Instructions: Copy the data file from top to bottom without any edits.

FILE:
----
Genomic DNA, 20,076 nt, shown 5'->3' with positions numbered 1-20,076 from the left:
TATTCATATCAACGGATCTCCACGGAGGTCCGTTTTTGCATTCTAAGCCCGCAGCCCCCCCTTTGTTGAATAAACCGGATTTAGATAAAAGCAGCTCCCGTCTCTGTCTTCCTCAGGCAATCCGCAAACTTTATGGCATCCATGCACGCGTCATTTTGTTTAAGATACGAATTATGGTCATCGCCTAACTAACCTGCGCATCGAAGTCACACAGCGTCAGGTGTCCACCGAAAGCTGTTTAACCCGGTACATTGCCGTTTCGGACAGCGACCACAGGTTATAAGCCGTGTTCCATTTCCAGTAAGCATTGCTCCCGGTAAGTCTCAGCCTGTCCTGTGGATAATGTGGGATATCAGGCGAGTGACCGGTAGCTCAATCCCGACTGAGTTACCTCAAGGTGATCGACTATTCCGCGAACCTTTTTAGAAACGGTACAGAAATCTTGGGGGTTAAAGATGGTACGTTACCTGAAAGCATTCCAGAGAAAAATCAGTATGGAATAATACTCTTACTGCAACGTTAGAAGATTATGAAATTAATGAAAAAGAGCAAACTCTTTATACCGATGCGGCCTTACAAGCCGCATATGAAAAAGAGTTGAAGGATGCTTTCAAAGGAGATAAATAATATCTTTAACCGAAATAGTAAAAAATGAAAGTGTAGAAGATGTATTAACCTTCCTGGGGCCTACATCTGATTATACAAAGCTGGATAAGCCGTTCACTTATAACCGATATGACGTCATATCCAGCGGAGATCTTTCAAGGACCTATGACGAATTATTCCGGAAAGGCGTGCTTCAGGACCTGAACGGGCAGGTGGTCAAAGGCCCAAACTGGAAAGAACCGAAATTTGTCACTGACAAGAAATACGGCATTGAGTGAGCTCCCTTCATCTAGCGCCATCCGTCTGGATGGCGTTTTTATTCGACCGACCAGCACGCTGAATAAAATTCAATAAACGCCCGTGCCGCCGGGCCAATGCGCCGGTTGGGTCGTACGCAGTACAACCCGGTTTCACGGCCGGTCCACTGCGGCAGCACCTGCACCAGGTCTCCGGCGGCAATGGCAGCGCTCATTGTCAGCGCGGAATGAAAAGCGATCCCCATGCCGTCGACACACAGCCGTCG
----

Genomic DNA, 20,076 nt, shown 5'->3' with positions numbered 1-20,076 from the left:
TATTCATATCAACGGATCTCCACGGAGGTCCGTTTTTGCATTCTAAGCCCGCAGCCCCCCCTTTGTTGAATAAACCGGATTTAGATAAAAGCAGCTCCCGTCTCTGTCTTCCTCAGGCAATCCGCAAACTTTATGGCATCCATGCACGCGTCATTTTGTTTAAGATACGAATTATGGTCATCGCCTAACTAACCTGCGCATCGAAGTCACACAGCGTCAGGTGTCCACCGAAAGCTGTTTAACCCGGTACATTGCCGTTTCGGACAGCGACCACAGGTTATAAGCCGTGTTCCATTTCCAGTAAGCATTGCTCCCGGTAAGTCTCAGCCTGTCCTGTGGATAATGTGGGATATCAGGCGAGTGACCGGTAGCTCAATCCCGACTGAGTTACCTCAAGGTGATCGACTATTCCGCGAACCTTTTTAGAAACGGTACAGAAATCTTGGGGGTTAAAGATGGTACGTTACCTGAAAGCATTCCAGAGAAAAATCAGTATGGAATAATACTCTTACTGCAACGTTAGAAGATTATGAAATTAATGAAAAAGAGCAAACTCTTTATACCGATGCGGCCTTACAAGCCGCATATGAAAAAGAGTTGAAGGATGCTTTCAAAGGAGATAAATAATATCTTTAACCGAAATAGTAAAAAATGAAAGTGTAGAAGATGTATTAACCTTCCTGGGGCCTACATCTGATTATACAAAGCTGGATAAGCCGTTCACTTATAACCGATATGACGTCATATCCAGCGGAGATCTTTCAAGGACCTATGACGAATTATTCCGGAAAGGCGTGCTTCAGGACCTGAACGGGCAGGTGGTCAAAGGCCCAAACTGGAAAGAACCGAAATTTGTCACTGACAAGAAATACGGCATTGAGTGAGCTCCCTTCATCTAGCGCCATCCGTCTGGATGGCGTTTTTATTCGACCGACCAGCACGCTGAATAAAATTCAATAAACGCCCGTGCCGCCGGGCCAATGCGCCGGTTGGGTCGTACGCAGTACAACCCGGTTTCACGGCCGGTCCACTGCGGCAGCACCTGCACCAGGTCTCCGGCGGCAATGGCAGCGCTCATTGTCAGCGCGGAATGAAAAGCGATCCCCATGCCGTCGACACACAGCCGTCG